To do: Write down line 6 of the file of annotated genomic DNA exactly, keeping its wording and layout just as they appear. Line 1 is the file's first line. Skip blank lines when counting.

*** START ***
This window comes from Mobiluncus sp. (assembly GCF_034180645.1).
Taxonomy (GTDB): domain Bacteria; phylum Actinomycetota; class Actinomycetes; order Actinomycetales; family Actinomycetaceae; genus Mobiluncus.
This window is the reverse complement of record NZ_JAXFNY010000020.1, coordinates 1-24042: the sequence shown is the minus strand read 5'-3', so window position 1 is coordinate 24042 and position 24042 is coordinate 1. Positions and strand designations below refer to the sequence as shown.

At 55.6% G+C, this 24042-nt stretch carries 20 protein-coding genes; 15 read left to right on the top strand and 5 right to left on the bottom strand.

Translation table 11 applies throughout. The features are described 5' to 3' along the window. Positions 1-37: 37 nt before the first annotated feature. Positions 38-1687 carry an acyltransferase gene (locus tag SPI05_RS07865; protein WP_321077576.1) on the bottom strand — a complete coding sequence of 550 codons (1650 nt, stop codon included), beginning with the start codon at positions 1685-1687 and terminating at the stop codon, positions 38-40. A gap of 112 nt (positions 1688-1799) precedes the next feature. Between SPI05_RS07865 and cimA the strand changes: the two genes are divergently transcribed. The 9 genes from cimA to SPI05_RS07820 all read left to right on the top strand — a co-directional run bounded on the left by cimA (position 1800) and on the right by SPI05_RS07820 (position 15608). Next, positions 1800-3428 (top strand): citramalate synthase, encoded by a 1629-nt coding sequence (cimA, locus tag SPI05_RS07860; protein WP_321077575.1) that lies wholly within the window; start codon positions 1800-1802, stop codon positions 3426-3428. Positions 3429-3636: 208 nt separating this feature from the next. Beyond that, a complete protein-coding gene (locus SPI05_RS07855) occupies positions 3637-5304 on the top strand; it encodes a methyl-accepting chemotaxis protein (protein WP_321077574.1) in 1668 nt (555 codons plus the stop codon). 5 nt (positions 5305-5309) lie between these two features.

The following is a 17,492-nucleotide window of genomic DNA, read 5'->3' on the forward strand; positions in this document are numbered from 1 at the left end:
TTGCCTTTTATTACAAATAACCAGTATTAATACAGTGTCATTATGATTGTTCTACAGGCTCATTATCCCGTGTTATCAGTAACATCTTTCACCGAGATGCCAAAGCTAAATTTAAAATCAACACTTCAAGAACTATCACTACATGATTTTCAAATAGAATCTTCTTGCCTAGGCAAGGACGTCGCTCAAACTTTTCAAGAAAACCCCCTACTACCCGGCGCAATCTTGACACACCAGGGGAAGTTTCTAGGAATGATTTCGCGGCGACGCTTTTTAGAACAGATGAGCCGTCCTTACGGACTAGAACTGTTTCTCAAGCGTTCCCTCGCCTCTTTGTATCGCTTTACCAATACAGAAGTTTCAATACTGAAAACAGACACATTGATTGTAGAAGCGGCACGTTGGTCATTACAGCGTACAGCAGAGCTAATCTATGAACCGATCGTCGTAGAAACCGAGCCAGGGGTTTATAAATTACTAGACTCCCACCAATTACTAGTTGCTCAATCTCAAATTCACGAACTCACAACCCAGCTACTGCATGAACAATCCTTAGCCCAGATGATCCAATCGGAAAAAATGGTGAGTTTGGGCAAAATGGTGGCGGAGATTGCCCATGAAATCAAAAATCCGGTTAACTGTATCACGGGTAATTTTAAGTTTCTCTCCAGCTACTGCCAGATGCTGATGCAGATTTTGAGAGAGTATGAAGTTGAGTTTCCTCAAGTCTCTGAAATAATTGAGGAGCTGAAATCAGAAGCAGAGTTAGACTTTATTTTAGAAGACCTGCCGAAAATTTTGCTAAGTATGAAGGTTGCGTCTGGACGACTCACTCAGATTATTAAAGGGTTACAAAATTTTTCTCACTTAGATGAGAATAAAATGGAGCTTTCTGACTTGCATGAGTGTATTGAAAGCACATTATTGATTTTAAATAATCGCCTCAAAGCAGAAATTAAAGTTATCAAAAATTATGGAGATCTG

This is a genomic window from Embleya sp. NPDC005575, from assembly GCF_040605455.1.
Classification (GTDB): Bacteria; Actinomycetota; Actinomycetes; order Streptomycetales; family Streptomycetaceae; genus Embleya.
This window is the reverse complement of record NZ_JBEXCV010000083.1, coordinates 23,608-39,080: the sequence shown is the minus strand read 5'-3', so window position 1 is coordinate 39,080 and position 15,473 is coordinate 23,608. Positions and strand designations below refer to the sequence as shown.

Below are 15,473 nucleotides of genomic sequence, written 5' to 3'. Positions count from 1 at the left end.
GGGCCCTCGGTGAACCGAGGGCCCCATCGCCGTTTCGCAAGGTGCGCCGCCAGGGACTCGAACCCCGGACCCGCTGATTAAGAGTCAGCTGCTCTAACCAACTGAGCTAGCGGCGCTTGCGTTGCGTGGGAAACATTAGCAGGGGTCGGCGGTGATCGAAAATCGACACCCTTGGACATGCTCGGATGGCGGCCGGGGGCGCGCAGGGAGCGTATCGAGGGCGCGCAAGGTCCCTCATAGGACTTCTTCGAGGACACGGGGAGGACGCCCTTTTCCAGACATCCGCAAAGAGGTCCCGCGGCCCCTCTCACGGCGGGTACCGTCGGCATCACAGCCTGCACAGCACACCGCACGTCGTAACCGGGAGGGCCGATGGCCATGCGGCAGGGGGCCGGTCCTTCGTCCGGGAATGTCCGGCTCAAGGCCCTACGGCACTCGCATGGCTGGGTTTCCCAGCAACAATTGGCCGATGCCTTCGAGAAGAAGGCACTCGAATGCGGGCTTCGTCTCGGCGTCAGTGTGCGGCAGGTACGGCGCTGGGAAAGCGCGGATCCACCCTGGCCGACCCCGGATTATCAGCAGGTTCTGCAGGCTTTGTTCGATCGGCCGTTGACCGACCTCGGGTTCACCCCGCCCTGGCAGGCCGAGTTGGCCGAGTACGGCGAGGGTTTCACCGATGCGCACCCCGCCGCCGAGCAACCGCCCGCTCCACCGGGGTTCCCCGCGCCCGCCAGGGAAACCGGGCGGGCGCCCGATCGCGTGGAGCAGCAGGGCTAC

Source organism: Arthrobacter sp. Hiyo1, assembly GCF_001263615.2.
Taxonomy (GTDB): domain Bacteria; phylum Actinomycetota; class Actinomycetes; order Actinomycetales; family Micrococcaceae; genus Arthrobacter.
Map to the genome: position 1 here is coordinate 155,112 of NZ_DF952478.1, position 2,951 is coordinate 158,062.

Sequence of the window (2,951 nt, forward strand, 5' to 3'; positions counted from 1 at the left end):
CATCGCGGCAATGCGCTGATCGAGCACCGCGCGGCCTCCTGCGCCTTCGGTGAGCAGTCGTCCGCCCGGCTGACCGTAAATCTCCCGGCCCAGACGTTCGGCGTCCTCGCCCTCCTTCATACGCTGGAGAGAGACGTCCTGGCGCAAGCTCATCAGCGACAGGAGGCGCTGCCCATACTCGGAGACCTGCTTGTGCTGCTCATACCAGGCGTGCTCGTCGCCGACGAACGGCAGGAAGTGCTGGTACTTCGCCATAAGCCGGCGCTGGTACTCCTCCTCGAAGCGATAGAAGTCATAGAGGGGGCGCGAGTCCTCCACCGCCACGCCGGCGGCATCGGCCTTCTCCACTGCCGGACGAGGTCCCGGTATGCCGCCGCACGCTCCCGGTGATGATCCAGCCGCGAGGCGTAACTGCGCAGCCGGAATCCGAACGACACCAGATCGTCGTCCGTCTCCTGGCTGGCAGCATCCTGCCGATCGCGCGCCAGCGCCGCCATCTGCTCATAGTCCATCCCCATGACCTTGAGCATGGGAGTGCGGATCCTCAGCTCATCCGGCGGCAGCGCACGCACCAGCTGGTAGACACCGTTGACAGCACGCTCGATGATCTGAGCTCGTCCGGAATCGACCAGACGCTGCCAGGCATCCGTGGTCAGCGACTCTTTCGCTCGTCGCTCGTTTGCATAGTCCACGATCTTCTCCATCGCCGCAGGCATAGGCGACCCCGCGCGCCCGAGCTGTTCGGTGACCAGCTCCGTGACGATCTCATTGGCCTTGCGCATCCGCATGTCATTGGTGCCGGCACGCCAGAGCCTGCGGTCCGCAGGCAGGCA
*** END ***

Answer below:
The following is a 17,492-nucleotide window of genomic DNA, read 5'->3' on the forward strand; positions in this document are numbered from 1 at the left end: